Welcome to the resource topic for 2020/1544
PAS-TA-U: PASsword-based Threshold Authentication with PASsword Update
Authors: Rachit Rawat, Mahabir Prasad JhanwarAbstract:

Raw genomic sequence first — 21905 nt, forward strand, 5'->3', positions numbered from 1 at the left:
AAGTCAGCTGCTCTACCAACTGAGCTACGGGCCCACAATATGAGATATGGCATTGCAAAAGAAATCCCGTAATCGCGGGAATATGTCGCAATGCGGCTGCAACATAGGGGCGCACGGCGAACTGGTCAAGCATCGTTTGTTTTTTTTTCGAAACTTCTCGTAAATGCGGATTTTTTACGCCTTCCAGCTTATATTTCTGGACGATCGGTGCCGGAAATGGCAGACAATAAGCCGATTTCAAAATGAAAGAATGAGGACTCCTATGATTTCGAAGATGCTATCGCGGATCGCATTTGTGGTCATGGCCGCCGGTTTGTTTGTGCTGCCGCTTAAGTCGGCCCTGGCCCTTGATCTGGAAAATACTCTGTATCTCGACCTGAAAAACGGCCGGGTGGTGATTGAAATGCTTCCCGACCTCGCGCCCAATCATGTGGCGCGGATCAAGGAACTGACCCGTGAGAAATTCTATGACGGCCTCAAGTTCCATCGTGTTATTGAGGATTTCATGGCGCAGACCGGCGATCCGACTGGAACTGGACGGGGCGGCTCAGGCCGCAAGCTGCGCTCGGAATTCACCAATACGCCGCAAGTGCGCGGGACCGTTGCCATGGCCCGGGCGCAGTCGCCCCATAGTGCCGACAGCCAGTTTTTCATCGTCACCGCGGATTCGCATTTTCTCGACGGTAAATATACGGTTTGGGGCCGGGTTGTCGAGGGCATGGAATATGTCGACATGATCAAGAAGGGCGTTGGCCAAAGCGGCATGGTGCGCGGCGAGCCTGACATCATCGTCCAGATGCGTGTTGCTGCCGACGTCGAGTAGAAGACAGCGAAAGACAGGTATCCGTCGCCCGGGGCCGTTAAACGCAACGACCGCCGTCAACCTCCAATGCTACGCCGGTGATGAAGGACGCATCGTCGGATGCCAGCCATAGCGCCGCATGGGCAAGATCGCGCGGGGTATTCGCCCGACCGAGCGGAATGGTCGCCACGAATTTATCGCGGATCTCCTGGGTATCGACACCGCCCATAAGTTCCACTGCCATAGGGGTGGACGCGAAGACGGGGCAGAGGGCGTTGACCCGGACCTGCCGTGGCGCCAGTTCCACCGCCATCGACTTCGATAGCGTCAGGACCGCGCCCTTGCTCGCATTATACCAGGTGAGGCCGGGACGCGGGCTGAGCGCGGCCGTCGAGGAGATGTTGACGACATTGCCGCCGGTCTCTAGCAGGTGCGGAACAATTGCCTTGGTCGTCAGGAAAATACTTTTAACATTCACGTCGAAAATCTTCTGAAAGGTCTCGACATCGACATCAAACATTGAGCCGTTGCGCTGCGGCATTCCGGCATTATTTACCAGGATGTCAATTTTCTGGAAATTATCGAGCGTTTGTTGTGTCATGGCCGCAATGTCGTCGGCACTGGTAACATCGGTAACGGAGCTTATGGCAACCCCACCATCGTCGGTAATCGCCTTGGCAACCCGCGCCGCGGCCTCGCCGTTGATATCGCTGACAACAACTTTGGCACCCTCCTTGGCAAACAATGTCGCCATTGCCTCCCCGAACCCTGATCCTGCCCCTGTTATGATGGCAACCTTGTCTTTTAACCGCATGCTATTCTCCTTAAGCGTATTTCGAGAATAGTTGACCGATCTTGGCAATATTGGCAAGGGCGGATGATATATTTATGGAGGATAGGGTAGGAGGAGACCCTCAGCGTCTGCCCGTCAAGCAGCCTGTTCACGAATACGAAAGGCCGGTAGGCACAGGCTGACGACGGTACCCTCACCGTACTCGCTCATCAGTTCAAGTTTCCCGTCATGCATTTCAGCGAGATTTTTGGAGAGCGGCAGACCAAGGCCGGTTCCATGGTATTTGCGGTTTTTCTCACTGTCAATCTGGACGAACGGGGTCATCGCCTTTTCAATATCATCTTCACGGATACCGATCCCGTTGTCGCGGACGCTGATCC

A single-sign-on (SSO) is an authentication system that allows a user to log in with a single identity and password to any of several related, yet independent, server applications. SSO solutions eliminate the need for users to repeatedly prove their identities to different applications and hold different credentials for each application. Token-based authentication is commonly used to enable an SSO experience on the web, and on enterprise networks. A large body of work considers distributed token generation which can protect the long-term keys against a subset of breached servers. A recent work (CCS’18) introduced the notion of Password-based Threshold Authentication (PbTA) with the goal of making password-based token generation for SSO secure against server breaches that could compromise both long-term keys and user credentials. They also introduced a generic framework called PASTA that can instantiate a PbTA system. The existing SSO systems built on distributed token generation techniques, including the PASTA framework, do not admit password-update functionality. In this work, we address this issue by proposing a password-update functionality into the PASTA framework. We call the modified framework PAS-TA-U. As a concrete application, we instantiate PAS-TA-U to implement in Python a distributed SSH key manager for enterprise networks (ESKM) that also admits a password-update functionality for its clients. Our experiments show that the overhead of protecting secrets and credentials against breaches in our system compared to a traditional single server setup is low (average 119 ms in a 10-out-of-10 server setting on Internet with 80 ms round trip latency).
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